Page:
The best of going out: by staying in

Handpicked arts, theatre, music and entertainment online courtesy of Wells Maltings director, Simon Daykin.

I hope everyone is keeping safe and well.

Our lockdown programmes are now in full swing once again, with a very lovely Short and Flashy short story and flash fiction Zoom this week, and the return of our rock and pop quiz and a popular open mic classical concert next week. Head on over to our Zoom page for more detail.

To keep your minds and souls further stimulated, entertained and generally tickled, here’s this week grab-bag of gorgeous goodies, giving you a wide window to the world of great things in lockdown. I hope you enjoy my selection this week – more next.


Tuba Smarties

The tradition established in last year’s lockdown of musicians coming together virtually to play together continues, and we are so glad of that. Four tuba players, led by Marc Mollitor, whose dayjob is with military bands in Luxembourg, have arranged Ennio Morricone’s beautiful Gabriel’s Oboe, from the soundtrack of The Mission – the result is just what the doctor ordered in these confused times. 3 minutes 11 seconds of pure delight. You’ll never see the tuba in the same way again.



Fire in the Hole!

One of the most innovative, eccentric and downright brilliant theatre directors I have ever worked with is John Nicholson of Peepolykus. As sea shanties trend on social media (read on), here come the supremely silly seadogs of Le Navet Bete, with their version of the swashbuckling classic Treasure Island, directed by the aforementioned Mr Nicholson, captured live at Exeter’s Northcott Theatre. Set sail on the Jolly Todger and expect the bizarre – do you remember a glitzy gameshow contest in Robert Louis Stevenson’s original…?



Into the Blue

Now here’s a fascinating and innovative take on the idea of immersive theatre – quite literally. Swimming Home is a 35-minute experience created by Silvia Mercuriali, a piece of theatre you create yourself in your own bathroom, wearing goggles and headphones, following instructions. It captures our primordial fascination with water, the bliss of floating, and the fear of drowning, and the connection we all have with the sea in our native blood. It sounds strange, but it’s quite an experience, and highly recommended.



The Lure of the Shanty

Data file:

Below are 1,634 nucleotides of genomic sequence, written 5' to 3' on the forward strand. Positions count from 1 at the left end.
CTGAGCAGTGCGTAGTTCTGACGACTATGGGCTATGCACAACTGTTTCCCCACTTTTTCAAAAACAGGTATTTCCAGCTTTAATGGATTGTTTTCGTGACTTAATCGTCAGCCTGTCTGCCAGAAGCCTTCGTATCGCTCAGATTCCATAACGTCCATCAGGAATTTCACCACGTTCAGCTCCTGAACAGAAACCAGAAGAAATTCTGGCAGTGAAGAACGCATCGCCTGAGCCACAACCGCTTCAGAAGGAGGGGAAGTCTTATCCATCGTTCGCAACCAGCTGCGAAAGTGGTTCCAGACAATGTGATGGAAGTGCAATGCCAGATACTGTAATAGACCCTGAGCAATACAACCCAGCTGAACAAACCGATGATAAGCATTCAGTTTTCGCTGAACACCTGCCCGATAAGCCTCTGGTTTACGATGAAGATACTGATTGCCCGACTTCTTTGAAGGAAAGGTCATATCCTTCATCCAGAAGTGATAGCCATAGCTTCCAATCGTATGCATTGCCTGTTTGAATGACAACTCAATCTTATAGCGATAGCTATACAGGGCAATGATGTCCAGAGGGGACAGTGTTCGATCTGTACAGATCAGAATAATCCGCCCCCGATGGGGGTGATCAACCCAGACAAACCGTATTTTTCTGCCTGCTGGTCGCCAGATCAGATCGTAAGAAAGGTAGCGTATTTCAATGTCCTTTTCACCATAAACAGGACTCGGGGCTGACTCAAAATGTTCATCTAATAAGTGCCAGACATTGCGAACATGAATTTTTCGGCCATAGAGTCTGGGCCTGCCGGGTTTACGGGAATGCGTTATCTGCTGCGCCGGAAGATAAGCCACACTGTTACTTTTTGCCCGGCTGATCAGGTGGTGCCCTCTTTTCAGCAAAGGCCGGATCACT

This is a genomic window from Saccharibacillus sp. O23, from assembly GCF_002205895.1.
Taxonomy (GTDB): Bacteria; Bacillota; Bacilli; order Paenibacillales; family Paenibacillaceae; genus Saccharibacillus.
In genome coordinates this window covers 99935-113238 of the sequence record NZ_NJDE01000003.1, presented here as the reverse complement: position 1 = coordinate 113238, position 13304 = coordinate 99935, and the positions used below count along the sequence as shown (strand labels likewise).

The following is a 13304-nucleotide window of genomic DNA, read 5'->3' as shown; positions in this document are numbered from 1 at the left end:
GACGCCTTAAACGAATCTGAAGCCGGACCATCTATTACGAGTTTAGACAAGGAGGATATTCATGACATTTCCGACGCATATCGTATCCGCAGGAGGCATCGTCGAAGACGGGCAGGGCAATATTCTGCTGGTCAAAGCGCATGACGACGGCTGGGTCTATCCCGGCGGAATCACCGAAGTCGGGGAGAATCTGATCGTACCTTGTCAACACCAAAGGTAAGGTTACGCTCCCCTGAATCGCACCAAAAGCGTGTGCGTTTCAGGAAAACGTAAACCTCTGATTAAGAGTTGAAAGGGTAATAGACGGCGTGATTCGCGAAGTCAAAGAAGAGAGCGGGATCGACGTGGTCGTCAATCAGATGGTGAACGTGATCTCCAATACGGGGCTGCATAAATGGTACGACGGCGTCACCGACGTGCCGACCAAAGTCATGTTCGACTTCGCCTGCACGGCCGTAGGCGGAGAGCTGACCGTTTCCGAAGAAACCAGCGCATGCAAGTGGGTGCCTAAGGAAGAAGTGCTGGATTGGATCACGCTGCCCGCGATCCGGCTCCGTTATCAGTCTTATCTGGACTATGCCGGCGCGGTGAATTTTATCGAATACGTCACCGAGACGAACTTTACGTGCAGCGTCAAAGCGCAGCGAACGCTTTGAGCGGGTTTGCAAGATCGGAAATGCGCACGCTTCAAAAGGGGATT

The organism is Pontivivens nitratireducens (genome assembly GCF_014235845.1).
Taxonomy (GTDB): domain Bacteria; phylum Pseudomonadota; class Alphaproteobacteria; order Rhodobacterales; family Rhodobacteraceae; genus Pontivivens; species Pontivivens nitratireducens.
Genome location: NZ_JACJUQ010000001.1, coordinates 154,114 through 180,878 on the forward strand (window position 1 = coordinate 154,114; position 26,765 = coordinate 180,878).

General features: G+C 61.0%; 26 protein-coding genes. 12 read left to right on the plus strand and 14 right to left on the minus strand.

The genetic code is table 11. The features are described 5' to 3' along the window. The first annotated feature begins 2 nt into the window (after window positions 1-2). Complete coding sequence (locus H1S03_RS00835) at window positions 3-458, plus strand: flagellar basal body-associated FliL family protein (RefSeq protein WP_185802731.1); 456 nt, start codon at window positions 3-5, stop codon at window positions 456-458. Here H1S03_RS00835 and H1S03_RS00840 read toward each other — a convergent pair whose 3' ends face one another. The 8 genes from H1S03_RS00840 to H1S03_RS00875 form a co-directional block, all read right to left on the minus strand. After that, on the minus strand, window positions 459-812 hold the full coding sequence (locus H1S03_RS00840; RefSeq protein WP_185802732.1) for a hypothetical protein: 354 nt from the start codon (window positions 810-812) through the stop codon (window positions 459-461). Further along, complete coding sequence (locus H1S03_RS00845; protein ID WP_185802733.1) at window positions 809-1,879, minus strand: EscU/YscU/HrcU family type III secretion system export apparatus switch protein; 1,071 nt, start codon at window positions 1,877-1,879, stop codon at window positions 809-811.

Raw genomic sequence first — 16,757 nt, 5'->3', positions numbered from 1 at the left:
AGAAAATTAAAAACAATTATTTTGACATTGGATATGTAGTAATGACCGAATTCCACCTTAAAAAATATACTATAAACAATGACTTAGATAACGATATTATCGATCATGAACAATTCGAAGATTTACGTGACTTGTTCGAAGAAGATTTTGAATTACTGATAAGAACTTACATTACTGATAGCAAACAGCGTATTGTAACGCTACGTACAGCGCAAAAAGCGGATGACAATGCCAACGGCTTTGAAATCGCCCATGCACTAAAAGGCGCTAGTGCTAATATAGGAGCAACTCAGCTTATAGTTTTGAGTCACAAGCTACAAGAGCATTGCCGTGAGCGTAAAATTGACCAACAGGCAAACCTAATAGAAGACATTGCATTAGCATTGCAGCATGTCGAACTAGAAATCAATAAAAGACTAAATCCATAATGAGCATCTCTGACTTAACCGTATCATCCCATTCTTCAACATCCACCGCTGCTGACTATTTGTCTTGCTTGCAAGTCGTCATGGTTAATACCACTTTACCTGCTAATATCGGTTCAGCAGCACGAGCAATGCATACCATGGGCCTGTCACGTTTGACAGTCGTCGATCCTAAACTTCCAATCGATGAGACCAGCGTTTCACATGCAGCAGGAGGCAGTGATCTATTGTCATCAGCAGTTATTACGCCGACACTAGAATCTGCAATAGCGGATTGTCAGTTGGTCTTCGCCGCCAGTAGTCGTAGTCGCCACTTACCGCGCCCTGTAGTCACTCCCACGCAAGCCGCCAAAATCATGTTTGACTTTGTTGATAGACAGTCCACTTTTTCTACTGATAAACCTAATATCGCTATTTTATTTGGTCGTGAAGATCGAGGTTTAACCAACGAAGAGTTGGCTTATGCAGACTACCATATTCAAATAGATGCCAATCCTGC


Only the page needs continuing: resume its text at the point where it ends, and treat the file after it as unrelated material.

Sea shanties need no introduction for any of us here, and the traditions of these poignant working songs from the sea are embedded in our local culture. Now they are the latest social media sensation, mainly through the Tik Tok adventures of a young Scot called Nathan Evans. His rendition of The Wellerman went truly viral, and brought the shanty to another new, younger and tech-savvy audience. Have a listen to the BBC interview with him, uncovering his own love of them, and why so many have embraced the call of the sea through song.


For us, of course, the fascination was always there, and there will always be room for shanty singing at Wells Maltings. Here’s something I shared at the very start of the first lockdown back in early April, from Maltings regulars Sheringham Shantymen. Not a traditional shanty, but a reworking of an old Bob Dylan track Favela Girls. Enjoy once more.



Keeping the Faith

Whatever your views on social media, it can be a very rich seam when it comes to culture and creativity, even if it is homemade and the camera angles and quality leave a lot be desired sometimes. Enter young dancer, choreographer and self-proclaimed Northern Soul girl, Levanna Mclean. Not only is she a joy to watch, with her twists and shuffles straight from an all-nighter at the Wigan Casino c1974, but her celebration of the music and energy of Northern Soul is magnificent. Here’s one of her shuffles, but do check her channel on YouTube. Get on your baggies, your Sherman shirts, and get that talcum powder on the floor. As Levanna herself says, music is our freedom.



That’s all for now. Another great selection next week. Stay safe and well everyone.


See previous Lockdown Lowdown Listings here:






Our Lockdown Zoom Programme